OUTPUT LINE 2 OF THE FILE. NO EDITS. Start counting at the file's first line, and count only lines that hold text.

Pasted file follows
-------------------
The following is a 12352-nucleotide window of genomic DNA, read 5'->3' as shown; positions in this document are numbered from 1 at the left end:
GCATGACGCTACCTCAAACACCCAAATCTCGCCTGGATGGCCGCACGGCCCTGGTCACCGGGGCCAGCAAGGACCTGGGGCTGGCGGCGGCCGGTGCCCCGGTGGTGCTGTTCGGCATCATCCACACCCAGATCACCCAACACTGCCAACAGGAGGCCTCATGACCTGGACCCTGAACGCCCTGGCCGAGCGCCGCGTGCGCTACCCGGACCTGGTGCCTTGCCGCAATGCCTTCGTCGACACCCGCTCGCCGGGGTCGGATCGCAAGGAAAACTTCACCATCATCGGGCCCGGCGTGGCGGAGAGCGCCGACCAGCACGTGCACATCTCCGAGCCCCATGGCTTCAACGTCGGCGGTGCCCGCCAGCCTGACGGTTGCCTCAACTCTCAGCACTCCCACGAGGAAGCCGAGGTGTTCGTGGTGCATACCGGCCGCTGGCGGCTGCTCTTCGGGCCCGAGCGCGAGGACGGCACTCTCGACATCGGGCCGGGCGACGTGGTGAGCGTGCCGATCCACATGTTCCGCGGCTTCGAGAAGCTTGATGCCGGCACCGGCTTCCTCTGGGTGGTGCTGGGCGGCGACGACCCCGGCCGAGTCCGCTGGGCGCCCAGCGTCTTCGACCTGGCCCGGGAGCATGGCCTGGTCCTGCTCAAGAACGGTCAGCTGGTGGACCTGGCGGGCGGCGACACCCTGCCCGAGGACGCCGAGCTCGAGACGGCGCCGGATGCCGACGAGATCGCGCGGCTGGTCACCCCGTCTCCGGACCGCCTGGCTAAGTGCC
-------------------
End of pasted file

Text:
GCATGACGCTACCTCAAACACCCAAATCTCGCCTGGATGGCCGCACGGCCCTGGTCACCGGGGCCAGCAAGGACCTGGGGCTGGCGGCGGCCGGTGCCCCGGTGGTGCTGTTCGGCATCATCCACACCCAGATCACCCAACACTGCCAACAGGAGGCCTCATGACCTGGACCCTGAACGCCCTGGCCGAGCGCCGCGTGCGCTACCCGGACCTGGTGCCTTGCCGCAATGCCTTCGTCGACACCCGCTCGCCGGGGTCGGATCGCAAGGAAAACTTCACCATCATCGGGCCCGGCGTGGCGGAGAGCGCCGACCAGCACGTGCACATCTCCGAGCCCCATGGCTTCAACGTCGGCGGTGCCCGCCAGCCTGACGGTTGCCTCAACTCTCAGCACTCCCACGAGGAAGCCGAGGTGTTCGTGGTGCATACCGGCCGCTGGCGGCTGCTCTTCGGGCCCGAGCGCGAGGACGGCACTCTCGACATCGGGCCGGGCGACGTGGTGAGCGTGCCGATCCACATGTTCCGCGGCTTCGAGAAGCTTGATGCCGGCACCGGCTTCCTCTGGGTGGTGCTGGGCGGCGACGACCCCGGCCGAGTCCGCTGGGCGCCCAGCGTCTTCGACCTGGCCCGGGAGCATGGCCTGGTCCTGCTCAAGAACGGTCAGCTGGTGGACCTGGCGGGCGGCGACACCCTGCCCGAGGACGCCGAGCTCGAGACGGCGCCGGATGCCGACGAGATCGCGCGGCTGGTCACCCCGTCTCCGGACCGCCTGGCTAAGTGCC